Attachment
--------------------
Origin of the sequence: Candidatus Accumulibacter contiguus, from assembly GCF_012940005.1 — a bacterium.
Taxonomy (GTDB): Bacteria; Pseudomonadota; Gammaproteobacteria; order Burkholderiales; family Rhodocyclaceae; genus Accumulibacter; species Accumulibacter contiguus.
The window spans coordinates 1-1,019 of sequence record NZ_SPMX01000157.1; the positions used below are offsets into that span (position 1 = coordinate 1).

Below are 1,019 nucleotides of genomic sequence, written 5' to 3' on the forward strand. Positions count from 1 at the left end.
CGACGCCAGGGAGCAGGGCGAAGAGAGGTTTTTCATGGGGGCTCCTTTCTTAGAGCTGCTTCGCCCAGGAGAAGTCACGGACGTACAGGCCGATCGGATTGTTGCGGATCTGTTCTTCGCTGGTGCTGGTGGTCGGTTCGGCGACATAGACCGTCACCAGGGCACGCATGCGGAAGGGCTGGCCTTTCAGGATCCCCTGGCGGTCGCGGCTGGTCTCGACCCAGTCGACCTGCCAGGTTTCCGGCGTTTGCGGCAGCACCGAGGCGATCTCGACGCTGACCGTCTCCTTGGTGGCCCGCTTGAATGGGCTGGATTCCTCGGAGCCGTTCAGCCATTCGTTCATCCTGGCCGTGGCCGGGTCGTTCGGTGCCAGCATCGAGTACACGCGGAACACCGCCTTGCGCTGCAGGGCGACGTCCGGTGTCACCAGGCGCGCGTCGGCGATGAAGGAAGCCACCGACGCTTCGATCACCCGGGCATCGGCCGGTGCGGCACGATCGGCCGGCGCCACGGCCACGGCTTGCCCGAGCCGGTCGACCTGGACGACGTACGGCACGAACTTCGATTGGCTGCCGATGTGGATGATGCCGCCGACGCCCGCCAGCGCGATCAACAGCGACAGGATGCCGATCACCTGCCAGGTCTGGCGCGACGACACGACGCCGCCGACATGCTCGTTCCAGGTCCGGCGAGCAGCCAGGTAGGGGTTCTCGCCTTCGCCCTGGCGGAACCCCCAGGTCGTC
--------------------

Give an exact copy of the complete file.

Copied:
Origin of the sequence: Candidatus Accumulibacter contiguus, from assembly GCF_012940005.1 — a bacterium.
Taxonomy (GTDB): Bacteria; Pseudomonadota; Gammaproteobacteria; order Burkholderiales; family Rhodocyclaceae; genus Accumulibacter; species Accumulibacter contiguus.
The window spans coordinates 1-1,019 of sequence record NZ_SPMX01000157.1; the positions used below are offsets into that span (position 1 = coordinate 1).

Below are 1,019 nucleotides of genomic sequence, written 5' to 3' on the forward strand. Positions count from 1 at the left end.
CGACGCCAGGGAGCAGGGCGAAGAGAGGTTTTTCATGGGGGCTCCTTTCTTAGAGCTGCTTCGCCCAGGAGAAGTCACGGACGTACAGGCCGATCGGATTGTTGCGGATCTGTTCTTCGCTGGTGCTGGTGGTCGGTTCGGCGACATAGACCGTCACCAGGGCACGCATGCGGAAGGGCTGGCCTTTCAGGATCCCCTGGCGGTCGCGGCTGGTCTCGACCCAGTCGACCTGCCAGGTTTCCGGCGTTTGCGGCAGCACCGAGGCGATCTCGACGCTGACCGTCTCCTTGGTGGCCCGCTTGAATGGGCTGGATTCCTCGGAGCCGTTCAGCCATTCGTTCATCCTGGCCGTGGCCGGGTCGTTCGGTGCCAGCATCGAGTACACGCGGAACACCGCCTTGCGCTGCAGGGCGACGTCCGGTGTCACCAGGCGCGCGTCGGCGATGAAGGAAGCCACCGACGCTTCGATCACCCGGGCATCGGCCGGTGCGGCACGATCGGCCGGCGCCACGGCCACGGCTTGCCCGAGCCGGTCGACCTGGACGACGTACGGCACGAACTTCGATTGGCTGCCGATGTGGATGATGCCGCCGACGCCCGCCAGCGCGATCAACAGCGACAGGATGCCGATCACCTGCCAGGTCTGGCGCGACGACACGACGCCGCCGACATGCTCGTTCCAGGTCCGGCGAGCAGCCAGGTAGGGGTTCTCGCCTTCGCCCTGGCGGAACCCCCAGGTCGTC